only has to look at the expenditure on safety availability.
critical systems and on general aeronautical
systems to understand this. The generic definition of availability is: “The
ability of an IT service or component to perform
For most commercial and organisational its required function at a stated instant or over
systems there is a limit to the benefit in extra a stated period of time.” (SD Manual 8.2.3)

Lesson 4a Availability Management

Related terms, which are also defined is the Availability Lifecycle

same section of the Service Delivery manual
are, Reliability, Maintainability and It is useful to think of Availability as having a
Serviceability. lifecycle.

In Service Level Agreements and in clauses with So imagine that we have a timeline with time
suppliers through underpinning contracts, running from left to right.
Availability is often expressed as a percentage -
the percentage of the agreed service hours for Now for a particular component, lets say that a
which the component or service is available and failure occurs at time X1. This will be recorded
that is often as a measure of how good or bad in ITIL as an Incident.
the availability is.
There will then be a period of time that it takes
To say that we require 99% availability of the to repair the faulty component – this is usually
service over a given period is a fairly common referred to as the Mean Time To Recover or
way of defining what is needed by the business. MTTR.

So, customers negotiate the SLA availability Be very careful here as the R in this acronym
clauses with the IT service through service level can have a number of alternate meanings. We
management processes and then, as we will be have defined it as “Recover” – but it is also
seeing in later lessons, service level commonly taken to mean “Respond”, “Repair”
management processes require underpinning or “Restore”. Imagine, for example, that the
support. failure is a crashed hard disk.

There are broadly two types of underpinning There will be a period of time that it takes to
support, one through operational level “Respond” to the incident, to get an engineer
agreements with internal suppliers, the other on site. Then there will be a further period
through underpinning contracts with external during which the disk is being repaired or more
providers. likely replaced. Typically, it will then take some
time to “Restore” the data to the point where
In the case of the internal support, such as normally business can be resumed.
application support, hardware support and so
on, then we’ll expect to find statements in the In this course we will be using the term
OLA on availability, reliability and “Recover” to encompass all of this – and the
maintainability of the components that this Mean Time To Recover is the average length of
group is responsible for. time that all of this takes to achieve.

When we are talking about underpinning Be aware though, that it may be useful to
contracts the word ‘serviceability’ is often used understand these other measures as they are
as a contractual term and that is seen as often captured by service management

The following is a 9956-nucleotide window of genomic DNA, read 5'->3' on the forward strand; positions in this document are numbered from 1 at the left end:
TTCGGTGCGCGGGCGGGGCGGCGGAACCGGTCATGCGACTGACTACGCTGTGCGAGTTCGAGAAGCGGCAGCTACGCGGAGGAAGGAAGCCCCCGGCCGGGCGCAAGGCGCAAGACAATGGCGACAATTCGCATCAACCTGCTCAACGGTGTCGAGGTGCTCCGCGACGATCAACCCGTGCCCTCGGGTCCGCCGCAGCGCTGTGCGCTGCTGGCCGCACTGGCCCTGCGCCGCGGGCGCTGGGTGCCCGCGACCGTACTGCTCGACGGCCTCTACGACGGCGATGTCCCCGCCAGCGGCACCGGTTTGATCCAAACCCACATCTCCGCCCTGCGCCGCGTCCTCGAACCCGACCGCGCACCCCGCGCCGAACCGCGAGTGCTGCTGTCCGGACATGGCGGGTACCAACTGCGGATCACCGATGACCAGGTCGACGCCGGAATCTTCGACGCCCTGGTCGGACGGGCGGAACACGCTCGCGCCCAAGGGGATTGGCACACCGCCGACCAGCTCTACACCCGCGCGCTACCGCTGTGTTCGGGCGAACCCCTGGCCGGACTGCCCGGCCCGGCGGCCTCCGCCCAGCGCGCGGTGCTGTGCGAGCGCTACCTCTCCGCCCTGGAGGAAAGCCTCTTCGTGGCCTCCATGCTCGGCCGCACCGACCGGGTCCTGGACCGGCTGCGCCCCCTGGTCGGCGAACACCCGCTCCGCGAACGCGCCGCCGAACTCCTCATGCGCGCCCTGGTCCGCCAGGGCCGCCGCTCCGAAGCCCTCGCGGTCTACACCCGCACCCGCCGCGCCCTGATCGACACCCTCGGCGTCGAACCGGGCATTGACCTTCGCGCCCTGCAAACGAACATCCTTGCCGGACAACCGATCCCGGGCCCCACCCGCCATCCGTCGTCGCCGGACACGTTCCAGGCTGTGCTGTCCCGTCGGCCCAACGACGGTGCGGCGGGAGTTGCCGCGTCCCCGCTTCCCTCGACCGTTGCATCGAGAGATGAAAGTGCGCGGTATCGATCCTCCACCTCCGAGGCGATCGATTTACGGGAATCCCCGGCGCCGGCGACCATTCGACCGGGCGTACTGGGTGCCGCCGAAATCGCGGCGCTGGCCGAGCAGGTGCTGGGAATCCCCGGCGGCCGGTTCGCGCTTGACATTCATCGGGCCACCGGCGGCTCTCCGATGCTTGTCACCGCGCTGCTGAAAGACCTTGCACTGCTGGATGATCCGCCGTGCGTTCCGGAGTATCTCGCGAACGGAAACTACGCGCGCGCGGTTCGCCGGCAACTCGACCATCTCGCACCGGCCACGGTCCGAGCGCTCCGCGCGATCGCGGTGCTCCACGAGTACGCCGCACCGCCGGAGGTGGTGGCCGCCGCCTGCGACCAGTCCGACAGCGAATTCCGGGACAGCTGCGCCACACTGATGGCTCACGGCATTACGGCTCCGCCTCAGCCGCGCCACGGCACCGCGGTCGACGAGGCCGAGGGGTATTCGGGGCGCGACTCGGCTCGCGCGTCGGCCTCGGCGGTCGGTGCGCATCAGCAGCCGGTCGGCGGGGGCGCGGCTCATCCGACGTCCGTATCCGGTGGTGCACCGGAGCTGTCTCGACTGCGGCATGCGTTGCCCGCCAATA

covering availability, reliability and organisations to check on various aspects of the
maintainability when applied to components availability management process.
supported by external suppliers.
Once normal service has been recovered there
You can review a definition of each of the terms will then be a hopefully long period of time
“availability”, “reliability”, “maintainability” and before the component fails again at time X2.
“serviceability” by clicking on each of the
buttons here. The period of time between the fault being
recovered and the next failure is known as the
The word Serviceability, in ITIL, is reserved for Mean Time Between Failure or MTBF.
use where support is provided by external
parties and will incorporate statements about Hence it is easy to see that the sum of the
availability, maintainability, reliability of their MTTR and MTBF will give what is called the
managed components and services. Again, Mean Time Between System Incidents or
measuring the way the third party suppliers are MTBSI.
achieving availability would be of value to the
organisation and should be part of the role of
availability management.

Lesson 4a Availability Management

MTBF, MTTR and MTBSI The Business View of Availability

We can now consider the relationships that All businesses rely on their IT services – but
exist between each of these three parameters some services, or parts of services, will be more
and the terms Availability, Reliability and important to the business than others.
Maintainability that we have already discussed.
For example, in an EPOS service, the critical
It is obvious from the diagram that a high Mean requirement is that we are able to take
Time Between Service Incidents implies high payments. Other functions such as automatic
Reliability. If components don’t fail very often updating of stock levels is important but not as
then the services on which are based on them vital as servicing the immediate customers.
will be reliable services. So high MTBSI is Therefore it may be necessary to aim for higher
obviously a good thing. availability of the first part of the service than
the second part.
On the other hand, a low Mean Time To Recover